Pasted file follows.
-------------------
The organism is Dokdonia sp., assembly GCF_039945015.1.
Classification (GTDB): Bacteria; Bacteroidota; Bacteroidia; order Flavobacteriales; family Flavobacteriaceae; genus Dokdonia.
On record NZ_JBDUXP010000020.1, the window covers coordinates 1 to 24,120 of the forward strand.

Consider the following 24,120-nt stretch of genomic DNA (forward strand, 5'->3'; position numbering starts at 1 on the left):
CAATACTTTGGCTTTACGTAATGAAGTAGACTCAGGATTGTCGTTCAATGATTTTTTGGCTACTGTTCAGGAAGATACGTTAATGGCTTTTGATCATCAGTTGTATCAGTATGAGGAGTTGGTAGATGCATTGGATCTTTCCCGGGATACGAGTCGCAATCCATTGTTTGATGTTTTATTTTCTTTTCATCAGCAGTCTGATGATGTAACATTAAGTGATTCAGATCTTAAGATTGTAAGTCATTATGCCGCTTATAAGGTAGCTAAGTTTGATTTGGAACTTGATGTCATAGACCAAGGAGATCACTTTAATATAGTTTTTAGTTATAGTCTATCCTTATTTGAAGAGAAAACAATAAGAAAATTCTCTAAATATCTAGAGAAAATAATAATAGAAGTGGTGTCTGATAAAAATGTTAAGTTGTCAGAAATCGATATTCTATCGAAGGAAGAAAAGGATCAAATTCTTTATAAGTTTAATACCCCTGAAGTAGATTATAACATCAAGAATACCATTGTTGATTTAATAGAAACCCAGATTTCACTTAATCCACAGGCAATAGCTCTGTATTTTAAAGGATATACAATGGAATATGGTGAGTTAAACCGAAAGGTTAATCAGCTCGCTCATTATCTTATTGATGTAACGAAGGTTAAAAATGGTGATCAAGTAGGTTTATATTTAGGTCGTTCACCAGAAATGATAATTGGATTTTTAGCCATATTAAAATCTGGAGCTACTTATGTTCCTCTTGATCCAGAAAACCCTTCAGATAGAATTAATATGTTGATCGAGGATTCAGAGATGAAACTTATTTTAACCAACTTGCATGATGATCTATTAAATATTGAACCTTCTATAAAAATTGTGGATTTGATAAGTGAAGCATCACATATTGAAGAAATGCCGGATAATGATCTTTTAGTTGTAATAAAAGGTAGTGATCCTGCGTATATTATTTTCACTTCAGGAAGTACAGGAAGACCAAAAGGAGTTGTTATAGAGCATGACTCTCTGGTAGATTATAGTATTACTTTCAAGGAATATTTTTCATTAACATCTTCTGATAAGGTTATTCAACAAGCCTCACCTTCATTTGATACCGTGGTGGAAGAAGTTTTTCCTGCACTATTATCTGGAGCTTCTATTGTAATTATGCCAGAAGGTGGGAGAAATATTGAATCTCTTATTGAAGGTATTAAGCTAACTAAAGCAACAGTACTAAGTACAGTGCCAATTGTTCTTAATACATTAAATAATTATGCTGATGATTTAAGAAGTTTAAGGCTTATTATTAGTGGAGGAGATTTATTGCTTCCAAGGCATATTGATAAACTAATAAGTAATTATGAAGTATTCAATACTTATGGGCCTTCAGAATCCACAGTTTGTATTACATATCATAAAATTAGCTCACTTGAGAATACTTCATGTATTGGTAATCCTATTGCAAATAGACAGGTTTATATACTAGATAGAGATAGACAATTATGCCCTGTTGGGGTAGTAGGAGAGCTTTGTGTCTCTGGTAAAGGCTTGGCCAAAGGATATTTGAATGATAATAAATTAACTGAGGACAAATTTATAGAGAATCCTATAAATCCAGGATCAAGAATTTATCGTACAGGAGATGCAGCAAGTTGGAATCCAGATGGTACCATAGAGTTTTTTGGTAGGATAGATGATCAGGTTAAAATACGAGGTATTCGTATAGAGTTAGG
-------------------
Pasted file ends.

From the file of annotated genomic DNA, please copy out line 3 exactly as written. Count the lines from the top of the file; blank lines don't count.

On record NZ_JBDUXP010000020.1, the window covers coordinates 1 to 24,120 of the forward strand.